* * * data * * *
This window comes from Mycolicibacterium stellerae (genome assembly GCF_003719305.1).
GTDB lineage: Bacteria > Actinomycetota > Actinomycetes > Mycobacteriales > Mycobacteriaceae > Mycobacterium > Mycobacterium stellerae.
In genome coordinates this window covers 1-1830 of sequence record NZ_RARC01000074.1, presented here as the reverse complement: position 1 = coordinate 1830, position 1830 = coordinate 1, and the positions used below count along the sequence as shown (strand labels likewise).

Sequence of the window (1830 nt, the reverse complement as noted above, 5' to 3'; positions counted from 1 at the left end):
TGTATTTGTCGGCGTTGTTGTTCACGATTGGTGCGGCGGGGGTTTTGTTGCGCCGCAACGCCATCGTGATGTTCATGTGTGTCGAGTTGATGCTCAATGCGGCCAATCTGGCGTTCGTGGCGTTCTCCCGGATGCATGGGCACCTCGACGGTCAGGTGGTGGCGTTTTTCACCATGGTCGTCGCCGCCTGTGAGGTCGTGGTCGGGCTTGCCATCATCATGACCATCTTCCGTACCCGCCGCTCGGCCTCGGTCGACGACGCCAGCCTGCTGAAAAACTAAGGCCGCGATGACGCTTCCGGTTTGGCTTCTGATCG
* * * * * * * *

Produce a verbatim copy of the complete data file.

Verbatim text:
This window comes from Mycolicibacterium stellerae (genome assembly GCF_003719305.1).
GTDB lineage: Bacteria > Actinomycetota > Actinomycetes > Mycobacteriales > Mycobacteriaceae > Mycobacterium > Mycobacterium stellerae.
In genome coordinates this window covers 1-1830 of sequence record NZ_RARC01000074.1, presented here as the reverse complement: position 1 = coordinate 1830, position 1830 = coordinate 1, and the positions used below count along the sequence as shown (strand labels likewise).

Sequence of the window (1830 nt, the reverse complement as noted above, 5' to 3'; positions counted from 1 at the left end):
TGTATTTGTCGGCGTTGTTGTTCACGATTGGTGCGGCGGGGGTTTTGTTGCGCCGCAACGCCATCGTGATGTTCATGTGTGTCGAGTTGATGCTCAATGCGGCCAATCTGGCGTTCGTGGCGTTCTCCCGGATGCATGGGCACCTCGACGGTCAGGTGGTGGCGTTTTTCACCATGGTCGTCGCCGCCTGTGAGGTCGTGGTCGGGCTTGCCATCATCATGACCATCTTCCGTACCCGCCGCTCGGCCTCGGTCGACGACGCCAGCCTGCTGAAAAACTAAGGCCGCGATGACGCTTCCGGTTTGGCTTCTGATCG